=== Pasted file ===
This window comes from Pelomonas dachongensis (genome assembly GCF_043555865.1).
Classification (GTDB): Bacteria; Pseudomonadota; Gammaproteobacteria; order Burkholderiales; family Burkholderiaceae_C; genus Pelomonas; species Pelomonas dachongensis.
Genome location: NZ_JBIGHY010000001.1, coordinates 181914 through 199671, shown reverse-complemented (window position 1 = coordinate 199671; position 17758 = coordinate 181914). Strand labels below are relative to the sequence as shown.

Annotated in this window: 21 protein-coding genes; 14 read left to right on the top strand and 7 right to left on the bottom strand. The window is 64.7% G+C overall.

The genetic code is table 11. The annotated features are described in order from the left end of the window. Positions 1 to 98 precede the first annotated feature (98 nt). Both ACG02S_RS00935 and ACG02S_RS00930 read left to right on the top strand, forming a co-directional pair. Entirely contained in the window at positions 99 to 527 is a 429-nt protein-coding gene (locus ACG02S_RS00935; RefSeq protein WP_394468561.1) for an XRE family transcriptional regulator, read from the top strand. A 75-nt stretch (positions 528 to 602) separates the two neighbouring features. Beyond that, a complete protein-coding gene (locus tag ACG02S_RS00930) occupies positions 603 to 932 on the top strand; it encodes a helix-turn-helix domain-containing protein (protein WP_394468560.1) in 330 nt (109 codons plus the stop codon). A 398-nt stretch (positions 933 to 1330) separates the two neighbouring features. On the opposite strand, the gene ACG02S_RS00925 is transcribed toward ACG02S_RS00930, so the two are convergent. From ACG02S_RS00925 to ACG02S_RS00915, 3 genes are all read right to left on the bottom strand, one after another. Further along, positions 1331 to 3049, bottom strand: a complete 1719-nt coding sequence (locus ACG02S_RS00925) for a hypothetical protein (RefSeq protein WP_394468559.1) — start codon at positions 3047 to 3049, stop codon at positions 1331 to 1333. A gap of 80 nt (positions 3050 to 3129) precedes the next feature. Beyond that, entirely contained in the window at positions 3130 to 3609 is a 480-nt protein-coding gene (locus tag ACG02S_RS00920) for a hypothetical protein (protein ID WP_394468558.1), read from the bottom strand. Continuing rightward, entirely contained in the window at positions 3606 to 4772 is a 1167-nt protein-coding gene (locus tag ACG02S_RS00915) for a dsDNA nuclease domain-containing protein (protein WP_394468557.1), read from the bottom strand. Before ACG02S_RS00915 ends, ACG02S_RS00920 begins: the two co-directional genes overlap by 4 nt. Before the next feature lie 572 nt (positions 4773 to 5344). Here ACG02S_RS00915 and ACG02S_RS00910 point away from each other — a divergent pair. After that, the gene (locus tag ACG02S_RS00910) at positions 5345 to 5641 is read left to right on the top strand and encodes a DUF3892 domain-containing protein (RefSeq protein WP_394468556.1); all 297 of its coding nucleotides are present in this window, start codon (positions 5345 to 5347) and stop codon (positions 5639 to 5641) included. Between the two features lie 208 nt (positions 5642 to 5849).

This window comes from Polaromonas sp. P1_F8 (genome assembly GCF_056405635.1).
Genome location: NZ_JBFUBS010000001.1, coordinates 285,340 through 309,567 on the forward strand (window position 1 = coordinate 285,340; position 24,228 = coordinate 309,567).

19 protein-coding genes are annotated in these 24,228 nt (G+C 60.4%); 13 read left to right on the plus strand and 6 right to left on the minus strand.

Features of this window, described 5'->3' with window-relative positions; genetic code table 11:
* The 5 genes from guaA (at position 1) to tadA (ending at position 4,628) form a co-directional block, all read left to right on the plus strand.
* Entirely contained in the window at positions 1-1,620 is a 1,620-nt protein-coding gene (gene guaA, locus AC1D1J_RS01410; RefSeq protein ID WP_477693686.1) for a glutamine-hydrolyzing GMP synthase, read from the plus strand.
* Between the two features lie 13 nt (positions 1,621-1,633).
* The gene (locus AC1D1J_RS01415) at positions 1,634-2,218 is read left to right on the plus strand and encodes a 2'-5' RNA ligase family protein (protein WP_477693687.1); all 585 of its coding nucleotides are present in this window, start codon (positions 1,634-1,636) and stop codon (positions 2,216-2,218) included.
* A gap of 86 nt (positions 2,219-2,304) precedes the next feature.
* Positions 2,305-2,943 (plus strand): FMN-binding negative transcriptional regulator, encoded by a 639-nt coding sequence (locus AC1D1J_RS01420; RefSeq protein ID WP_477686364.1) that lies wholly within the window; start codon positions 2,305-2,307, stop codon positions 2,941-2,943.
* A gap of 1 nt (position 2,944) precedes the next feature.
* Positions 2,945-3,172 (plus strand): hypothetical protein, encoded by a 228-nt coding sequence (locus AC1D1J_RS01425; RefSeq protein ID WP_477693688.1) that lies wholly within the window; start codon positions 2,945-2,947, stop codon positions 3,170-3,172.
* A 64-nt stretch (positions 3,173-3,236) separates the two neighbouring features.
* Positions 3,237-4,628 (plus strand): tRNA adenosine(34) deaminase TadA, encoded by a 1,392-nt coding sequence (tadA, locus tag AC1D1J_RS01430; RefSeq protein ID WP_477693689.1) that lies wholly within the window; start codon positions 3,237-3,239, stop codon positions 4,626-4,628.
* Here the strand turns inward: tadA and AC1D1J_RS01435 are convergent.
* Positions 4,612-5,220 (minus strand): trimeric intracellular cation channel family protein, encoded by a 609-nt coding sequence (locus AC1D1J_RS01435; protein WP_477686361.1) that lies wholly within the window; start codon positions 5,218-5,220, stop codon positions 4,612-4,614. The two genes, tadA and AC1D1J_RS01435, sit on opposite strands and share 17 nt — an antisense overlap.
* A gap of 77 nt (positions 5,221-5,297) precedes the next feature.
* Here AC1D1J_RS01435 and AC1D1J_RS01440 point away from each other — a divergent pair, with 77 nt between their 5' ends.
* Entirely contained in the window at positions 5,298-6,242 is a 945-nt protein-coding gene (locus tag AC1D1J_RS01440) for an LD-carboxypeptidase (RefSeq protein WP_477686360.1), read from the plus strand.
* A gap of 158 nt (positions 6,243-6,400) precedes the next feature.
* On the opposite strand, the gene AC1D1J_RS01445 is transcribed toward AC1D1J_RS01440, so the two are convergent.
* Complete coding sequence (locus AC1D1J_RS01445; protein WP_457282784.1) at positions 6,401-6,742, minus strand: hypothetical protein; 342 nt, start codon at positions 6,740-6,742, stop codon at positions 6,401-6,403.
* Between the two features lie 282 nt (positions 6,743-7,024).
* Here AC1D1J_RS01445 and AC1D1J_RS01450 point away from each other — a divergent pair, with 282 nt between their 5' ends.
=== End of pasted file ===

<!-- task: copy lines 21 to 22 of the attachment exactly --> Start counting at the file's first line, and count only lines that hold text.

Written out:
* Positions 4,612-5,220 (minus strand): trimeric intracellular cation channel family protein, encoded by a 609-nt coding sequence (locus AC1D1J_RS01435; protein WP_477686361.1) that lies wholly within the window; start codon positions 5,218-5,220, stop codon positions 4,612-4,614. The two genes, tadA and AC1D1J_RS01435, sit on opposite strands and share 17 nt — an antisense overlap.
* A gap of 77 nt (positions 5,221-5,297) precedes the next feature.